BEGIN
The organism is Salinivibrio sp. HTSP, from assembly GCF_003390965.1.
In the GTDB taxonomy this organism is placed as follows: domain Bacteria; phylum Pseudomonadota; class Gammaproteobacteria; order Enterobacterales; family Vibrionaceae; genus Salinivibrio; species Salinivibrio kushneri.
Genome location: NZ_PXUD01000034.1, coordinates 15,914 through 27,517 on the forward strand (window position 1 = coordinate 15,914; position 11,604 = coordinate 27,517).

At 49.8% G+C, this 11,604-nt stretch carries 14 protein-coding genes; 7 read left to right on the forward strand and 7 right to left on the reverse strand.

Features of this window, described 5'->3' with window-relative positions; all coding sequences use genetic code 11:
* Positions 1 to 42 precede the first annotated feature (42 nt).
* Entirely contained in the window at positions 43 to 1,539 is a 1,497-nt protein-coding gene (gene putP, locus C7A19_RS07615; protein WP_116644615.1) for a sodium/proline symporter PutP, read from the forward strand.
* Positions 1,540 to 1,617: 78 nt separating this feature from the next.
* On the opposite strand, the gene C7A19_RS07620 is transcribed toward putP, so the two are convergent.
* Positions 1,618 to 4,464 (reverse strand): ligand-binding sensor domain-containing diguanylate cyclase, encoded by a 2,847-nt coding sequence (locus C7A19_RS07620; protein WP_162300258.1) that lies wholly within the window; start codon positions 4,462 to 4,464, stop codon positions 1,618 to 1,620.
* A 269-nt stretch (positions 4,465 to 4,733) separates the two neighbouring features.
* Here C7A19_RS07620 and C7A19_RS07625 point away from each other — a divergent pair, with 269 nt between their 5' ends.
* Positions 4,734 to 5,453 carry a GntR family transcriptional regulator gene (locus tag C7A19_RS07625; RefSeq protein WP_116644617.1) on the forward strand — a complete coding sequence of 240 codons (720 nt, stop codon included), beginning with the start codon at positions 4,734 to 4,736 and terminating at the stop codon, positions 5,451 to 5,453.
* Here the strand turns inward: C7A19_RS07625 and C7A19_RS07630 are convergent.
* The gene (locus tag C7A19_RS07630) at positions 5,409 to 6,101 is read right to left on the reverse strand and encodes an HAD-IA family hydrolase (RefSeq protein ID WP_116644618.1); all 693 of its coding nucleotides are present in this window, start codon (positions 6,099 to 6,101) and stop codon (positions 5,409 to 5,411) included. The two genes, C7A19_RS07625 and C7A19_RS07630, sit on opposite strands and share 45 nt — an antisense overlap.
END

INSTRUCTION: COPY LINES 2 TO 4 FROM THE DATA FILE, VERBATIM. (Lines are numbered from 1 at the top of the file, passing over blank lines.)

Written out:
In the GTDB taxonomy this organism is placed as follows: domain Bacteria; phylum Pseudomonadota; class Gammaproteobacteria; order Enterobacterales; family Vibrionaceae; genus Salinivibrio; species Salinivibrio kushneri.
Genome location: NZ_PXUD01000034.1, coordinates 15,914 through 27,517 on the forward strand (window position 1 = coordinate 15,914; position 11,604 = coordinate 27,517).

At 49.8% G+C, this 11,604-nt stretch carries 14 protein-coding genes; 7 read left to right on the forward strand and 7 right to left on the reverse strand.